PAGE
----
• Nevertheless her thesis and her conclusions are readily disputed in many reviews of her book, including by George Leef [1] of the John Locke Foundation who proposes that many other factors may account for the violence, including the most simple motivation of pure racism [2]. Leef concludes his review, "All that World on Fire proves in the end is that governments cannot be depended upon to prevent violence against people who have been, for whatever reason, demonized by others. That’s nothing new."

I request that you keep your talk directed at ideas, and away from people; makes it easier for me (and other people) to do the same. Most importantly, the citation of NPOV requires justification. Justify this NPOV assertion and note exactly and specifically what doesn't seem neutral about it. Personally, I see NO NPOV issues at all, unless you are having problems with the book review of George Leef .. is that the case? As a sports box commentator, by self-description, editors aren't allowed to hold bias either for or against respectable sources like Leef, so I am adding this section to the article, as should have been done originally. --Landen99 15:54, 2 March 2007 (UTC)

An editor's issues with sources[edit]

I see NO issues with sources in this article. Everything appears well-sourced to me. --Landen99 16:34, 7 March 2007 (UTC)

What about the following?
"In her own native country of the Philippines, she explains that the ethnic-Chinese minority has far greater wealth than the indigenous majority."
"This is a hotbed for envy and bitterness directed at the minority."
"Chua does not think that this wealth is due to biologic superiority."
"There are different reasons for the market dominance of different groups."
"Some groups achieve market dominance because of colonial oppression or apartheid."
"In other cases it may due to the culture and family networks of these groups."
The single links at the end of each paragraph often do cover all of the material in the entire paragraph, only the final sentence. Much of this is pure inference (and often bad writing) from whoever created the article. I suggest that the person either find the specific page numbers or remove the material entirely. --WassermannNYC 05:46, 8 March 2007 (UTC)
Please give a specific example of something not sourced.Ultramarine 10:48, 8 March 2007 (UTC)

The Summary is mainly just bad book review prose and could be upgraded by someone with some free time and a copy of the book (I have neither). However, in the Criticism section, is there any source on the whole "democratic peace theory" paragraph? I don't remember any of the reviews I ran across bringing up anything like this, and I assume it was introduced by an editor instead of reflecting an existing response to the book? - David Oberst 07:43, 8 March 2007 (UTC)

Research showing that more democratic states have less internal violence is related to this subject.Ultramarine 10:53, 8 March 2007 (UTC)

That might be okay for a "See Also" link. But the paragraph begins with what could be considered a leading statement, postulates the link, and draws the conclusions, all without reference to any source which connects "World on Fire" with "democratic peace theory". For all I know it might be the kernal of a good argument (or simply magic pixie dust); the whole point of WP:A is to avoid forcing a reader (or editor) from having to evaluate these sorts of unattributed syntheses. Given that the book seems to drawn a certain amount of attention (judging from the range of reviews I've come across), is there not a source to point to which refers to Chua's work and the peace theory together? - David Oberst 04:29, 10 March 2007 (UTC)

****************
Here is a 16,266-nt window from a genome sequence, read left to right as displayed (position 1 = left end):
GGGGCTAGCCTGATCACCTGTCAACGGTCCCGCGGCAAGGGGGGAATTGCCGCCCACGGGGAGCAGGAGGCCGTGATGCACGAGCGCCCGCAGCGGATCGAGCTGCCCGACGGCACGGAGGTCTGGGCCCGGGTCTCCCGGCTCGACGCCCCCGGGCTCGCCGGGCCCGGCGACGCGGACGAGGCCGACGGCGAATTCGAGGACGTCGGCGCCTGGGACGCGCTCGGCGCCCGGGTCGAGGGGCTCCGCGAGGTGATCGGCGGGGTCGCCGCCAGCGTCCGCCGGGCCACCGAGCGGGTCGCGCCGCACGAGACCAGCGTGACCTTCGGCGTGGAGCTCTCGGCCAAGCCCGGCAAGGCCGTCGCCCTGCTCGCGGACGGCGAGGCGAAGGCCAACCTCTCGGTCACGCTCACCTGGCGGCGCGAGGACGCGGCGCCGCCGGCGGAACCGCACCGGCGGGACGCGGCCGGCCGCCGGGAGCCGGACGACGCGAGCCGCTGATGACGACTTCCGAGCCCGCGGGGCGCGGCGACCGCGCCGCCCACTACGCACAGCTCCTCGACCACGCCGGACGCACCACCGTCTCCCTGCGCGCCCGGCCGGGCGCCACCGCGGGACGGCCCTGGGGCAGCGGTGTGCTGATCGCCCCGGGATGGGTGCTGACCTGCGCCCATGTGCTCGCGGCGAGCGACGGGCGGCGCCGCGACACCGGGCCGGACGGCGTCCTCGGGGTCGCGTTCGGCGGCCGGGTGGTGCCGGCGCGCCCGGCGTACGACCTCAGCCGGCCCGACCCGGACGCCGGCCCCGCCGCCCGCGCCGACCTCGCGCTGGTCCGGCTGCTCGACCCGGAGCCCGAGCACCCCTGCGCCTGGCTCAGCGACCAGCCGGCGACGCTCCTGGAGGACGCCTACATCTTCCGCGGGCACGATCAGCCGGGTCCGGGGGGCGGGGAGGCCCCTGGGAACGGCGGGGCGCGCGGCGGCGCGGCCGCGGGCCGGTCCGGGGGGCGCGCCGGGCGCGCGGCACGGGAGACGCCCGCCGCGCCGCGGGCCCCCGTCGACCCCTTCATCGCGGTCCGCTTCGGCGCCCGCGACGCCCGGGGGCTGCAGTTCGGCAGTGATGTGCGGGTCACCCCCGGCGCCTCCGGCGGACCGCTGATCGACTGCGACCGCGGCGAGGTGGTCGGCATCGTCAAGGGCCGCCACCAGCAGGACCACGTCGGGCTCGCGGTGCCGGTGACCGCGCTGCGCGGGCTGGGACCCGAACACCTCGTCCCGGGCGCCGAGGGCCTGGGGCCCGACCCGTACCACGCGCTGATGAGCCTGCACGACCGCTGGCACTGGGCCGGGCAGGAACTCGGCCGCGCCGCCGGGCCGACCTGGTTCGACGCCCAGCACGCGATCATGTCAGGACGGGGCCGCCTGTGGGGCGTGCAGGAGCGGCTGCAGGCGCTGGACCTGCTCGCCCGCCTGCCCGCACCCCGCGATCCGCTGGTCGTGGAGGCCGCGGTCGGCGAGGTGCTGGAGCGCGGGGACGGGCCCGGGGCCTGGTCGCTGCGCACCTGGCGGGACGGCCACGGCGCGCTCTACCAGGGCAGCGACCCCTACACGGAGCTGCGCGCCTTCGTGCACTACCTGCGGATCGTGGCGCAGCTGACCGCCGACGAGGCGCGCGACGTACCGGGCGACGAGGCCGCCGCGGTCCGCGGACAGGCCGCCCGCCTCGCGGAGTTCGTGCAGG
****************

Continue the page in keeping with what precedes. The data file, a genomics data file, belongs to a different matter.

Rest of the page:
Added better source and another argument.Ultramarine 08:05, 10 March 2007 (UTC)

Why I removed that paragraph[edit]

There were two big problems with that paragraph:

  1. It did not state a criticism of World on Fire by a third party, it asserted factual inaccuracy of its own. This is original research: even if something isn't true, wikipedia cannot link to sources which contradict it and draw the conclusion that it is untrue, it must state that said sources have drawn the conclusion that it is untrue. Please see the synthesis section of No original research.
  1. This source did not draw the conclusion that World on Fire was untrue, mostly because it does not even mention the book or its author. As such, it cannot be used to criticize the book because doing so would be drawing conclusions the source does not.

For these reasons I have removed this paragraph. As true as it might be, it isn't verified. Atropos 07:25, 23 May 2007 (UTC)

Fair use rationale for Image:Worldsfah.jpg[edit]

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Image:Worldsfah.jpg is being used on this article. I notice the image page specifies that the image is being used under fair use but there is no explanation or rationale as to why its use in this Wikipedia article constitutes fair use. In addition to the boilerplate fair use template, you must also write out on the image description page a specific explanation or rationale for why using this image in each article is consistent with fair use.

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Resolved. A slightly smarter bot would have only tagged book cover images which are being used on more than one article, or book cover images which are used on articles not in some subcategory of Category:Books, or book cover images which are too high resolution ... cab (talk) 12:13, 21 January 2008 (UTC)